Third, such accounts often conflate nostalgia for Empire with enthusiasm for the Commonwealth. Yet the two ideas carry different political charges and appeal to different cohorts. To take an obvious example: Black and Asian voters often feel a strong affinity with the Commonwealth, but they are not, as a rule, nostalgic for Empire. Appeals to the Commonwealth could invoke very different visions, some centring on the white “Dominions,” others on the multiracial states of the global south. More recently, terms such as “the Anglosphere” have gained currency: an idea with a long history in imperial thought, but one that always served as a futurist project—an alternative to the empire as it actually existed.
Finally, we need a sharper distinction between nostalgia and amnesia: between the longing for empire and the forgetting of Britain’s imperial past. The two are not mutually exclusive: it is probably only possible to be nostalgic for empire if you forget most of its history. Yet there is a difference between the selective remembering of empire and its elimination from the historical record.
In Eurosceptic readings of history, the dominant memory is not of empire but of “our island story”: of plucky “little Britain,” standing alone against overpowering odds. It’s the story of Dunkirk, of Sir Francis Drake, and of Britain fighting “alone” in 1940—a story that reduces empire to an expression of British power, rather than its source. The myth it fuels is not that empire can return, but that it hardly mattered in the first place: that Britain can flex its muscles on the world stage without the sinews of imperial power. For Boris Johnson, the task of Brexit is “not to build a new empire, heaven forfend,” but “to rediscover some of the dynamism of these bearded Victorians,” as if the two were unconnected.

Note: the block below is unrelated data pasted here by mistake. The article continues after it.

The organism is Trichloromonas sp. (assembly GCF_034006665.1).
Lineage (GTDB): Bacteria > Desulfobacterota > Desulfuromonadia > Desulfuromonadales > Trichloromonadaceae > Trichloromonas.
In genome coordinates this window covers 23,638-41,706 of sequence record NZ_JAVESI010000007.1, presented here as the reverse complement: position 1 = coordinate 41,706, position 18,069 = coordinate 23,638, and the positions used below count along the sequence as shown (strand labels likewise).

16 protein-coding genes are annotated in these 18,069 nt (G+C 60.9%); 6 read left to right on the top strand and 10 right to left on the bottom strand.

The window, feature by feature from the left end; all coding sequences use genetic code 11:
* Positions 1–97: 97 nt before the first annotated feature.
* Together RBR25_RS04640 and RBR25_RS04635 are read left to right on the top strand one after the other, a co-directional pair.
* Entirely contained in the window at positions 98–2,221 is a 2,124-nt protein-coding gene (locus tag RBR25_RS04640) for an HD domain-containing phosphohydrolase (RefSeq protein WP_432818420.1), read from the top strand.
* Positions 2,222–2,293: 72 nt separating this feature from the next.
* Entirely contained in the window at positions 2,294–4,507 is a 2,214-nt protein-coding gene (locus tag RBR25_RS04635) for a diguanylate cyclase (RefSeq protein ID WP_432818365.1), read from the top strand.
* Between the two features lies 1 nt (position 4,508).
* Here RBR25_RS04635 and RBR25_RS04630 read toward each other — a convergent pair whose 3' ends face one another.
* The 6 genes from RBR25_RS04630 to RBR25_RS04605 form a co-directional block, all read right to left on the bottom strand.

Like Freddy Krueger, Brexit has many fathers—and empire is etched deep in its DNA. Yet the emphasis on “imperial nostalgia” has rendered empire both too large and too small, erecting it into a totalising explanation for one half of the voting public and ignoring it altogether for the other. If, as Afua Hirsch has written, “the ghosts of the British Empire are everywhere in modern Britain,” we need a keener understanding of how those legacies work, based on a greater attention to Remain voters; a more disaggregated approach to the forms and modes of the imperial connection; and a shift in emphasis from nostalgia to amnesia. Above all, if we are to be analysts of Brexit, in a commentariat that overwhelmingly backs the other side, we need to interrogate our own assumptions and resist the temptation to project solely onto Leave voters irrational and pathological motives. For in the words of a famous horror movie: if the ghosts of empire really do haunt Brexit, it cannot only be Leave voters who “see dead people.”
Robert Saunders is a Senior Lecturer in History at Queen Mary University of London. He is the author of Yes to Europe! The 1975 Referendum and Seventies Britain (2018)